|Publication number||US5057401 A|
|Application number||US 07/490,117|
|Publication date||Oct 15, 1991|
|Filing date||Mar 7, 1990|
|Priority date||Mar 7, 1990|
|Also published as||DE69111270D1, DE69111270T2, EP0445820A1, EP0445820B1|
|Publication number||07490117, 490117, US 5057401 A, US 5057401A, US-A-5057401, US5057401 A, US5057401A|
|Inventors||Emil Borysko, Daniel Hughes|
|Original Assignee||Ethicon, Inc.|
|Export Citation||BiBTeX, EndNote, RefMan|
|Patent Citations (5), Referenced by (31), Classifications (19), Legal Events (5)|
|External Links: USPTO, USPTO Assignment, Espacenet|
This invention relates to a photochemical process for making a device with a three-dimensionally tapered point suitable for needles, staples and other pointed devices.
Numerous pointed devices, such as surgical needles, are typically prepared one at a time by a multistep, labor-intensive process from stainless steel wire. U.S. Pat. Nos. 4,587,202 and 4,777,096 (Borysko patents) disclose an alternative process for preparing surgical needles without requiring the high degree of manual labor associated with conventional processes. A metal sheet exhibiting the properties desired for a surgical needle is first coated on at least one surface with a light-sensitive photoresist, preferably on both the top and bottom surfaces thereof, and then the coated surfaces are exposed to light in the form of an image of a plurality of surgical needles where each needle is shaped with a square blunt end to compensate for lateral etching which occurs during a later etching step. The image of the needles is typically prepared by covering the coated metal sheet with a negative or photomask. The photomask contains a light-impenetrable mask shaped in the form of the surgical needles, so that when the sheet is exposed to light, an image of the needles is created on the coated surface corresponding to the shape of the light-impenetrable mask. The exposed photoresist is removed and unwanted metal not protected by the remaining photoresist is etched away in an etching solution. In the preferred process, the images of the surgical needles for the top and bottom surfaces of the metal sheet are mirror images of each other precisely superimposed. After removing the photoresist from the needles prepared, the needles can be electropolished, attached to sutures, and then sterilized for surgical applications. This process affords an alternative to the slow mechanical production of surgical needles one at a time, and reduces the manpower and therefore the overall cost of preparing such needles.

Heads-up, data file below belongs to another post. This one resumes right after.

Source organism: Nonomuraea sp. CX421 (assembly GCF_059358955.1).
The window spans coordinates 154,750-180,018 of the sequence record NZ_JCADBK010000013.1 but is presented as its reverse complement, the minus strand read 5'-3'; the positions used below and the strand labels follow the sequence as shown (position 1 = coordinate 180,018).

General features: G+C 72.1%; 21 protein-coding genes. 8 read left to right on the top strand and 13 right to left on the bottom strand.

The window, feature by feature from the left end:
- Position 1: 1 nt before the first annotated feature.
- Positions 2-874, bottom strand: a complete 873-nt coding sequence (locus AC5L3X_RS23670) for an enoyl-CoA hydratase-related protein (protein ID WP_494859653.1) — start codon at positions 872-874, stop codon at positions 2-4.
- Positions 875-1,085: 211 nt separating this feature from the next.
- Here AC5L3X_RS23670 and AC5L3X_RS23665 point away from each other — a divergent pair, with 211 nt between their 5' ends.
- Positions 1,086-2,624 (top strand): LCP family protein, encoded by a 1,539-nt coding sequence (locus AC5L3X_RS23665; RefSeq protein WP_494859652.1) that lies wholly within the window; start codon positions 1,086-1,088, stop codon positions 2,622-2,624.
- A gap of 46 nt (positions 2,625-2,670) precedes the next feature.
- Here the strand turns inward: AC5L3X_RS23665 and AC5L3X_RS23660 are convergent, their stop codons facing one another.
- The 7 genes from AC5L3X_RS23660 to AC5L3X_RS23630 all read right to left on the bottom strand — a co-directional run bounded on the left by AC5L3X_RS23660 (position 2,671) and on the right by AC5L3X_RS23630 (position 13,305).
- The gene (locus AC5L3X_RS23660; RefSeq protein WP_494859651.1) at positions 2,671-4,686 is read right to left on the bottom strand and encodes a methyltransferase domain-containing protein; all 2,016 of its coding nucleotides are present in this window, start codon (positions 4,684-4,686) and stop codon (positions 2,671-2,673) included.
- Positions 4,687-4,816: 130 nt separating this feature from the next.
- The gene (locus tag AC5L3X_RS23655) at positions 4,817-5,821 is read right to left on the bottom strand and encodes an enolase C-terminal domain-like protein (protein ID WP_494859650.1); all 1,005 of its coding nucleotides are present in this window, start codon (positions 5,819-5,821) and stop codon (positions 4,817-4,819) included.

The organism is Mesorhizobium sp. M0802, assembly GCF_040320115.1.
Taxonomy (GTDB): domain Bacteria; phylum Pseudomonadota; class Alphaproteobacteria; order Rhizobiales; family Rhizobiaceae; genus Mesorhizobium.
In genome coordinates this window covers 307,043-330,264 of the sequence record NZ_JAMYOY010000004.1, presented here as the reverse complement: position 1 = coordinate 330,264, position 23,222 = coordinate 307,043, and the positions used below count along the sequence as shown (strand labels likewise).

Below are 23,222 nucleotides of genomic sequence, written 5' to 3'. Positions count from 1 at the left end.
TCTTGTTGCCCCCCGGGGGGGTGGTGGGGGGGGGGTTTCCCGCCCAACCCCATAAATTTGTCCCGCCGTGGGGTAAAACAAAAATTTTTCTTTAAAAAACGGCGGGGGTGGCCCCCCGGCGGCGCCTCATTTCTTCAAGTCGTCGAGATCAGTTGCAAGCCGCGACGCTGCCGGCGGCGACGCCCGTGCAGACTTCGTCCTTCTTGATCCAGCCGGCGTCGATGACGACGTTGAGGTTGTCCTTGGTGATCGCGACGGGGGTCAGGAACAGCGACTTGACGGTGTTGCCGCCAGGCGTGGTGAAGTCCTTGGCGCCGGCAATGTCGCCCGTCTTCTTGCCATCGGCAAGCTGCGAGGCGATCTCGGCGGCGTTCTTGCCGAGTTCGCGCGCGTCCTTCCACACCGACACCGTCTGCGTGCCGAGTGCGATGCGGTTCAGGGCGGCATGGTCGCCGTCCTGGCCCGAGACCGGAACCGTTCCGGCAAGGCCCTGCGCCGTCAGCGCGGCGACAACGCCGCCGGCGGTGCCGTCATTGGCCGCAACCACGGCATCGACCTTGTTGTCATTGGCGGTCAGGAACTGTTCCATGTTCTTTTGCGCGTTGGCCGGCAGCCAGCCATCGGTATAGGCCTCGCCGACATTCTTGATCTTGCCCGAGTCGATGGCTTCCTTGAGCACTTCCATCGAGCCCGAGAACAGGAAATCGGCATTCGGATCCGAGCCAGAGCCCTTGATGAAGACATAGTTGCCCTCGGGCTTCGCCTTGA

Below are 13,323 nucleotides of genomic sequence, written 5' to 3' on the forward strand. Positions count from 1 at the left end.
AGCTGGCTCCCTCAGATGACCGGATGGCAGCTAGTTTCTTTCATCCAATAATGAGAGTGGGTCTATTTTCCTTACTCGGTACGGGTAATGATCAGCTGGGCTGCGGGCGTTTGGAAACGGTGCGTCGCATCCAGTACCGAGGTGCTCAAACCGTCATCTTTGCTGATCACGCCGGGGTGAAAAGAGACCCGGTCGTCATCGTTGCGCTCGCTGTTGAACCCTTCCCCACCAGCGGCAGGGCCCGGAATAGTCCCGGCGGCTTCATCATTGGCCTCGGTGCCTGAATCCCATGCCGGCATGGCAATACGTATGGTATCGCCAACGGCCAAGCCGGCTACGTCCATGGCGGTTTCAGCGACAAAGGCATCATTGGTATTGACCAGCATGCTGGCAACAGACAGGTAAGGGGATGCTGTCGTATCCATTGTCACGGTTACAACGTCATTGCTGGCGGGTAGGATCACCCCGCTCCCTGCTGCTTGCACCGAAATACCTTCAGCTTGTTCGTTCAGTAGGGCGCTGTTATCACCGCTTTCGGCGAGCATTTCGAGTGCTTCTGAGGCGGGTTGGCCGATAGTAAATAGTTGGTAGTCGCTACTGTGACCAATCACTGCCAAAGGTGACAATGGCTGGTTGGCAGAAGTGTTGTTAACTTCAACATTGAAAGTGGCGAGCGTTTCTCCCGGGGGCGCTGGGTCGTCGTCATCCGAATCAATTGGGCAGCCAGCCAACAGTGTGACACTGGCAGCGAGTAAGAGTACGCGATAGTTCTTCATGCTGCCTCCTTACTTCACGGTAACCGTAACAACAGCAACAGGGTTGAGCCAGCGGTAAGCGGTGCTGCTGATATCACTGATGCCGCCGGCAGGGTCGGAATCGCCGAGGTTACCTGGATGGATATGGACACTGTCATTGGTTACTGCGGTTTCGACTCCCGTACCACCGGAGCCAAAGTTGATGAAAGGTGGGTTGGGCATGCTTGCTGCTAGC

Unfortunately, the needles produced by the Borysko patents have points terminating with chisel-shaped tips which resist penetration and may tear tissue during surgical procedures. In view of this problem, it would be desirable to improve upon this process so that a symmetrical three-dimensionally tapered point having the ability to easily penetrate tissue or other material can be prepared by a photoetching process.
The invention is an improved process for preparing a device having a point with a tip, although the process is applicable for the preparation of a plurality of devices simultaneously having not only one point, but also, if desired, two or more points. The process is an improvement of the process disclosed in the Borysko patents, which generally disclose coating the top and bottom surfaces of a sheet material exhibiting the properties desired for the device with a light-sensitive photoresist, exposing the photoresist with light through a light-impenetrable mask wherein said mask is in the form of an image of the device shaped with a blunt end at the point to compensate for lateral etching during the etching step, said images for the top and bottom surfaces of the sheet material being mirror images of each other in precise register, removing the exposed photoresist and contacting the treated sheet material with an etchant to remove material not protected by the remaining photoresist. The improvement comprises the following steps: a) shortening the length of the image of the point of the device on the top surface of the sheet material relative to the length of the image of said point on the bottom surface thereof so as to offset the images of the point of the device on the top and bottom surfaces of the sheet material relative to each other; and b) exposing with light a portion of the image of the point of the device on the top surface of the sheet material with a V-shaped configuration disposed generally along the perimeter of said point and running substantially parallel to each side of said point to the blunt end of the tip of the point so as to form an apex in close proximity to said blunt end and axially aligned with the longitudinal axis of said point.